Norway: Convict wins fair trial human rights challenge

A man convicted of attempted rape, has won the backing of human rights judges in his complaint that he didn‘t receive a fair trial in Norway.

The European Court of Human Rights ruled today that in the case Kristiansen v. Norway (application no. 1176/10), there had been a violation of Article 6 § 1 of the human rights convention.

As just satisfaction, the court awarded 4,000 euros (EUR) (non-pecuniary damage) and EUR 2,500 (costs and expenses) to the applicant, Jørgen Kristiansen, a Norwegian national who was born in 1984 and lives inBorgenhaugen (Norway).

The case concerned his complaint that criminal proceedings against him had been unfair due to the participation of a juror who lacked impartiality.

In September 2008, Kristiansen was convicted of attempted rape. The judgment was upheld on appeal by judgment of a High Court, which sentenced him to one year’s imprisonment on account of this and other offences. It also ordered him to pay the victim the equivalent of 7,500 euros in compensation for damages.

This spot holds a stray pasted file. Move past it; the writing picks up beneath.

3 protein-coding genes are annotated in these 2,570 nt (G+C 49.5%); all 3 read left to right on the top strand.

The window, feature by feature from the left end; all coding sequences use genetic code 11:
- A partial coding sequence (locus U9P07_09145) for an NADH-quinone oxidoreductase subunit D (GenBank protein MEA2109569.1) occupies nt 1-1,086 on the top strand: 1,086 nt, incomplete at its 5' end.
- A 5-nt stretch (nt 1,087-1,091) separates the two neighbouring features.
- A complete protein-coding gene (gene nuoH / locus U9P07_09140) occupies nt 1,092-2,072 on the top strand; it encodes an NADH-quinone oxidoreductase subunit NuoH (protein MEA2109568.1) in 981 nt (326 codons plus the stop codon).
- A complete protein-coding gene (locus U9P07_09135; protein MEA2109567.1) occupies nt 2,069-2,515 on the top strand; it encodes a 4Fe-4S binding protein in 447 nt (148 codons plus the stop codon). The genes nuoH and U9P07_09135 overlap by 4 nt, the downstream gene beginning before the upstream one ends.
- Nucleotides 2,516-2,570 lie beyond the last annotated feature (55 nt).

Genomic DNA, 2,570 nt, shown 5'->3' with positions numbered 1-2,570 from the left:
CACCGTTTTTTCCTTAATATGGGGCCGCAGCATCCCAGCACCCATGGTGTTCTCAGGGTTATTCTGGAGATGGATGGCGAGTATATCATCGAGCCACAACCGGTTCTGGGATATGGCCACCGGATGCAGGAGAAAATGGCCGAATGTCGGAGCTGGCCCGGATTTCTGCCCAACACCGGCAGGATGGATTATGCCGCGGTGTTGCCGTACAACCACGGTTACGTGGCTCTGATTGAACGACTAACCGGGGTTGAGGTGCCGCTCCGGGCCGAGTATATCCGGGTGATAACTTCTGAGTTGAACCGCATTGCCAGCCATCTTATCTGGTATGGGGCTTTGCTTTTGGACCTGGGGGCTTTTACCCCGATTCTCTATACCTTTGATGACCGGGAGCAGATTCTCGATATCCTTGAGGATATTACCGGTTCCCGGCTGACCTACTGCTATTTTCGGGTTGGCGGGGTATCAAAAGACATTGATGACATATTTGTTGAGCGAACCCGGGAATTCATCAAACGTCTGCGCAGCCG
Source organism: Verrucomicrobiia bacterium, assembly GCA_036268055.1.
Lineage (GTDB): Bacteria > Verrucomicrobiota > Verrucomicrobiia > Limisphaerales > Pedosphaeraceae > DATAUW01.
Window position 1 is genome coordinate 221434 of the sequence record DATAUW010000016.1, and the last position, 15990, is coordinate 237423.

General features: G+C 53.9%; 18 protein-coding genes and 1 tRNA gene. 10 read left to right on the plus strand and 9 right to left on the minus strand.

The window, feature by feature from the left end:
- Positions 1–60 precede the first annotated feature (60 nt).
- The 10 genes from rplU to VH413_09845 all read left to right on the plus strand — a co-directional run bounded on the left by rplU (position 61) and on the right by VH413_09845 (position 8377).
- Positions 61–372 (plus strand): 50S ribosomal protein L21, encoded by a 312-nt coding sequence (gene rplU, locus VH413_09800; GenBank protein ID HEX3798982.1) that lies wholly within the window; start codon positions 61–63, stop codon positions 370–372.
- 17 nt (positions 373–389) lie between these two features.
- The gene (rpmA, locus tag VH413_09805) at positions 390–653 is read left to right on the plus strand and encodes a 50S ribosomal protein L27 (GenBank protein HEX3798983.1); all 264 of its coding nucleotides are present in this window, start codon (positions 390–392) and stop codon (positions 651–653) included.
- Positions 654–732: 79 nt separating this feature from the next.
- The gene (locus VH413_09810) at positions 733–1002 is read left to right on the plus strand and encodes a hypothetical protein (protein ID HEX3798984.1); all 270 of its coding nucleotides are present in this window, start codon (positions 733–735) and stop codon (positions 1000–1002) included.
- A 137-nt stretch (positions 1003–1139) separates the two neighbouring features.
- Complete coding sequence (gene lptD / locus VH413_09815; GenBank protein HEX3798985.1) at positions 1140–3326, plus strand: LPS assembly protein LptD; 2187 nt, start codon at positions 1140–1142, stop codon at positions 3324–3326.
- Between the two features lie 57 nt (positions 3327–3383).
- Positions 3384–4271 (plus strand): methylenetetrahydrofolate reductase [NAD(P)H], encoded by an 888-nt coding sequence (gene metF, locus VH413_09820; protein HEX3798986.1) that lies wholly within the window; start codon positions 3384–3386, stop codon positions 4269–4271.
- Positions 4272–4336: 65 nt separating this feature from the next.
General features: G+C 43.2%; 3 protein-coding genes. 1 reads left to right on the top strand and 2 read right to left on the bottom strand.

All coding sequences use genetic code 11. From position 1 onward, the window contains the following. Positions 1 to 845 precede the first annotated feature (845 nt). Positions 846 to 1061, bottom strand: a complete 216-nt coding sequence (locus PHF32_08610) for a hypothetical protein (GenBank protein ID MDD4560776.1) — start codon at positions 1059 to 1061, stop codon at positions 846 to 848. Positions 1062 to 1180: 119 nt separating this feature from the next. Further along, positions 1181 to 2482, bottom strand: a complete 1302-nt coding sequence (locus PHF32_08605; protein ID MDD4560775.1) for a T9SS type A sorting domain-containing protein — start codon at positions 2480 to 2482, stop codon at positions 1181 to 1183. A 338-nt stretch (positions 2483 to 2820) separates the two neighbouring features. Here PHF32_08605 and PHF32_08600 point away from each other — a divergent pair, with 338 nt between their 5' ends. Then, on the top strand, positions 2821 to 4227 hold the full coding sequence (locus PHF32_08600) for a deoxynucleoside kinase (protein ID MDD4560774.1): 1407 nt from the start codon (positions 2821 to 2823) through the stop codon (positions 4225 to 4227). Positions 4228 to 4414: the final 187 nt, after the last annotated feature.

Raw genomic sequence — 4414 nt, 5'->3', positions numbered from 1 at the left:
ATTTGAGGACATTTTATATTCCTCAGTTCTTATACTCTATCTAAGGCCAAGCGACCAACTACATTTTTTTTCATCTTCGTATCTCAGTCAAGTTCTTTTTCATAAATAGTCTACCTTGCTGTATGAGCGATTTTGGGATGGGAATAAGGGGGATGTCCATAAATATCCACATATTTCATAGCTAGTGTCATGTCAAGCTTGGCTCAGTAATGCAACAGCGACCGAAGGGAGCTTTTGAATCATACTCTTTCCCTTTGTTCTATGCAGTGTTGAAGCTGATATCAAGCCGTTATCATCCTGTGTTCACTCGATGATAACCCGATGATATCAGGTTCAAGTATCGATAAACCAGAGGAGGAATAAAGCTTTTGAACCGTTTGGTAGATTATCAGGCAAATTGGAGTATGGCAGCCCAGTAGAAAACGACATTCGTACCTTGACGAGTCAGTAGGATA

The courts found that Kristiansen, aged 23 at the time, had attempted to rape a 17-year old girl, with whom he had left a party, in a car parked at a petrol station.

During the proceedings before the High Court one of the jurors informed the presiding judge that she had previously had contacts with the victim. Kristiansen’s counsel thus requested that the juror be disqualified from taking part in the proceedings for lack of impartiality.

After deliberations, the court decided that the juror ought not to withdraw. It pointed out that a member of the jury might be disqualified especially if he or she had particular reasons for identifying with the victim. It observed, however, that the juror in Kristiansen’s case had been in contact with the victim only sporadically many years ago, concluding that her impression of the victim was not capable of influencing the assessment in the criminal case. Consequently the juror continued to take part in the trial before the High Court.

Kristiansen’s appeal against the High Court’s judgment, complaining about the juror’s participation, was rejected by the Supreme Court in June 2009.

Relying on Article 6 § 1 (right to a fair trial) of the European Convention on Human Rights, Kristiansen complained that the juror’s participation had made his trial unfair.

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